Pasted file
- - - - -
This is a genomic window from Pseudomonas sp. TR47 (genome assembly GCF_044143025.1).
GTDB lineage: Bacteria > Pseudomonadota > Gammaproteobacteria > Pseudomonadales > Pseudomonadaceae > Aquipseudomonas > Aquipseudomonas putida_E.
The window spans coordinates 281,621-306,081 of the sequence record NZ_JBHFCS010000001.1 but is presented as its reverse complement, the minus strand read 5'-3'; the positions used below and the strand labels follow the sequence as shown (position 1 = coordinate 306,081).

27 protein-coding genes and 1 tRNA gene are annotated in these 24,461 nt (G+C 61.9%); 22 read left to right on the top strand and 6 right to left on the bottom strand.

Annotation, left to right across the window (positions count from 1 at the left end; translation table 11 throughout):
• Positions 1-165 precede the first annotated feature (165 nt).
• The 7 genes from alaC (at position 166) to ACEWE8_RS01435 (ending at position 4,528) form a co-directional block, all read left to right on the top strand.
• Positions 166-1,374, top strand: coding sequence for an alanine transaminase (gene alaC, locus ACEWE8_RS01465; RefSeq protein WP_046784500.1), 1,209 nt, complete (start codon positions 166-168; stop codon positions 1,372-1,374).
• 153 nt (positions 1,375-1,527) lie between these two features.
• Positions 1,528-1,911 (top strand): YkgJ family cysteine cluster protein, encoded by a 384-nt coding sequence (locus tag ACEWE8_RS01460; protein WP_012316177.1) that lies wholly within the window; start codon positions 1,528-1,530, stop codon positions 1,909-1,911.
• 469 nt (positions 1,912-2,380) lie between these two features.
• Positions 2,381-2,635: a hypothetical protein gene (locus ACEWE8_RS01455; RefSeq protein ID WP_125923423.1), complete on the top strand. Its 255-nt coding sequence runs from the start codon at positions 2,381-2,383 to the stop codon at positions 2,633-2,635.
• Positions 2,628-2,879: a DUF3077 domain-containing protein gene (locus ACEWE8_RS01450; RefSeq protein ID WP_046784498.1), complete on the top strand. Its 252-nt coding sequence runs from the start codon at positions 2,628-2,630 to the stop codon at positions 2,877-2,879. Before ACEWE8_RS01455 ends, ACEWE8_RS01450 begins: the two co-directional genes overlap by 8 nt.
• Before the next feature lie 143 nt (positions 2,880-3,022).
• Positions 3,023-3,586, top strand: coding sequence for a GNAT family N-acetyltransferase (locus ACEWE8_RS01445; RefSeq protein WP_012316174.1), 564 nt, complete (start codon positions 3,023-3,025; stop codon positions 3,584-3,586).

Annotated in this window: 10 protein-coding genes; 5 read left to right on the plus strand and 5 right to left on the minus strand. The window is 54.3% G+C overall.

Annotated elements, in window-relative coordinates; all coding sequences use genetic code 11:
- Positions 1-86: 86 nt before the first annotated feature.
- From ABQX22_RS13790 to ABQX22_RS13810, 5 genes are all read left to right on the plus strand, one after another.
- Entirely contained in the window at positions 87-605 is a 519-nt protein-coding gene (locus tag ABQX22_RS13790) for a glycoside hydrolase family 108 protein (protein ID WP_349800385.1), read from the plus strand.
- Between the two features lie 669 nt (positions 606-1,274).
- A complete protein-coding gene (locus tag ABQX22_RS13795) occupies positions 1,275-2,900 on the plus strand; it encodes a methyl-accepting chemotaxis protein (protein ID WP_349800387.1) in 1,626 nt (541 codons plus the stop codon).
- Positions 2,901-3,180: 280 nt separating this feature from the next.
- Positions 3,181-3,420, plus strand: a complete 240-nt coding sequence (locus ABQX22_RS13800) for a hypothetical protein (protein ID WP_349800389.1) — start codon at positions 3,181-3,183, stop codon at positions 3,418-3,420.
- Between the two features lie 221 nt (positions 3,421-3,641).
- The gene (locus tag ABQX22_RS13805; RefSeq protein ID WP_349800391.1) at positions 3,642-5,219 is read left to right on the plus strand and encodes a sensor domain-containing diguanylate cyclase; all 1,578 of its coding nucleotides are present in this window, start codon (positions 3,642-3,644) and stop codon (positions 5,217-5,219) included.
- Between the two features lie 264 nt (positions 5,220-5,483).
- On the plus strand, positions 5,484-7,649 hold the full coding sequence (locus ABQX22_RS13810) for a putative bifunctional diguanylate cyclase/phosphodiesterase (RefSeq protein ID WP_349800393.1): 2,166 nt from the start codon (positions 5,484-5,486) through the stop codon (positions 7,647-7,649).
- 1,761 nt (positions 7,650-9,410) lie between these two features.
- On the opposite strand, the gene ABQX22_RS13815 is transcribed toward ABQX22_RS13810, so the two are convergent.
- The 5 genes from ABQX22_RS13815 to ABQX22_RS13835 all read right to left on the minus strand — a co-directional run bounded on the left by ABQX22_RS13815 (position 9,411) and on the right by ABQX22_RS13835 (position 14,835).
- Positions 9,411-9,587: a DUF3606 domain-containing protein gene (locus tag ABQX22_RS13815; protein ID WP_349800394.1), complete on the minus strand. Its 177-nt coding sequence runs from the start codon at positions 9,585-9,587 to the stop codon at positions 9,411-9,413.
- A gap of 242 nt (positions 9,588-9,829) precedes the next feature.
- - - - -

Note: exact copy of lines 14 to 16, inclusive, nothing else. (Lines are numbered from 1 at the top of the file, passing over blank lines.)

• Before the next feature lie 143 nt (positions 2,880-3,022).
• Positions 3,023-3,586, top strand: coding sequence for a GNAT family N-acetyltransferase (locus ACEWE8_RS01445; RefSeq protein WP_012316174.1), 564 nt, complete (start codon positions 3,023-3,025; stop codon positions 3,584-3,586).

Annotated in this window: 10 protein-coding genes; 5 read left to right on the plus strand and 5 right to left on the minus strand. The window is 54.3% G+C overall.